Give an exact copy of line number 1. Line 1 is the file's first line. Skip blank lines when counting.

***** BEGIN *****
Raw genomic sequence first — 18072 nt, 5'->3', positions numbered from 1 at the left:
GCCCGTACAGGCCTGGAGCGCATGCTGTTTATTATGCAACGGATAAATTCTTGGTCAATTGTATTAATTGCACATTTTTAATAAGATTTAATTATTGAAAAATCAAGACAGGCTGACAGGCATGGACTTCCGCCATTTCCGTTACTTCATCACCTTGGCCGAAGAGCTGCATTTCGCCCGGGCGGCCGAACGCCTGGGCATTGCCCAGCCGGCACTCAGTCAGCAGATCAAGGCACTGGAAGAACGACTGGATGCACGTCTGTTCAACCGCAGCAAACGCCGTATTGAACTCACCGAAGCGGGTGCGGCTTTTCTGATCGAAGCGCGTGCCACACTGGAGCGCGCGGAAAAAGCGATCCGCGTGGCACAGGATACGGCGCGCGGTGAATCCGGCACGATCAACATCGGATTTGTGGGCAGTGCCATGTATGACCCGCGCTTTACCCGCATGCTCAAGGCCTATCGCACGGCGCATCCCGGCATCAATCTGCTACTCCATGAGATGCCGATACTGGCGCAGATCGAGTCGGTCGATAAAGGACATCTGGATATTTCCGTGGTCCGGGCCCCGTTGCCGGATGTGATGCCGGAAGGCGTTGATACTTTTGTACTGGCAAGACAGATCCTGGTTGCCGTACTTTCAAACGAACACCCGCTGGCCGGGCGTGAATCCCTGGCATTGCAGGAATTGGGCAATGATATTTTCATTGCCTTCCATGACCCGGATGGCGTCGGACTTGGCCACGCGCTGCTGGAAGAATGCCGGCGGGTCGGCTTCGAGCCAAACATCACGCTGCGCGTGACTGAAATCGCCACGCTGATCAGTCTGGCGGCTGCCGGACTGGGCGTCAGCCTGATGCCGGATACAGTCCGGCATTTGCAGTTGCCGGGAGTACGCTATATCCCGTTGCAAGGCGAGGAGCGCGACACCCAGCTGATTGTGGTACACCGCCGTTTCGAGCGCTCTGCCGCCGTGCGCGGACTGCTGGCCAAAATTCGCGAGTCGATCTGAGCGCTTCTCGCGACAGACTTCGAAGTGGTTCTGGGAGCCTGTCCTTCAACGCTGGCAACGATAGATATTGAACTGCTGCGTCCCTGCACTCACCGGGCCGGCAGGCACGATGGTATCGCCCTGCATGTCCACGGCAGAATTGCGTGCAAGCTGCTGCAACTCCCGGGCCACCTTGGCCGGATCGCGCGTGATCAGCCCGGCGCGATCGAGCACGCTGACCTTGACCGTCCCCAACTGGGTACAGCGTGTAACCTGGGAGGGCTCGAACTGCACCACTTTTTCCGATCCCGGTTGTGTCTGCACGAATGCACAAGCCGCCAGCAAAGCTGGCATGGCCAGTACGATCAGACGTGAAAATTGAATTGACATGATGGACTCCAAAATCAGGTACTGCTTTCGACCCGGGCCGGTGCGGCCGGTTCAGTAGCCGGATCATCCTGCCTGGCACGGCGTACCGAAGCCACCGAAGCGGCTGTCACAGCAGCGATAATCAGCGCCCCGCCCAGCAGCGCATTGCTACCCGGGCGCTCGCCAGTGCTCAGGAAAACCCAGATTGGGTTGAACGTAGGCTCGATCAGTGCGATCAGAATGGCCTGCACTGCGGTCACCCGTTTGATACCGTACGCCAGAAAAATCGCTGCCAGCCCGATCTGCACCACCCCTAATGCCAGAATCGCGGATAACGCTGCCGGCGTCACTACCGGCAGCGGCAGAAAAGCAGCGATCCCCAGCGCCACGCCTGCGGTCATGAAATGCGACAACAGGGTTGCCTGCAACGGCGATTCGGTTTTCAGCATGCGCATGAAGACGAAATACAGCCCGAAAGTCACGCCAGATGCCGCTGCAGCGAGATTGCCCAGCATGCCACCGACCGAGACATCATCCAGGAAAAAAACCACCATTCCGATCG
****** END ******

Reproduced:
Raw genomic sequence first — 18072 nt, 5'->3', positions numbered from 1 at the left: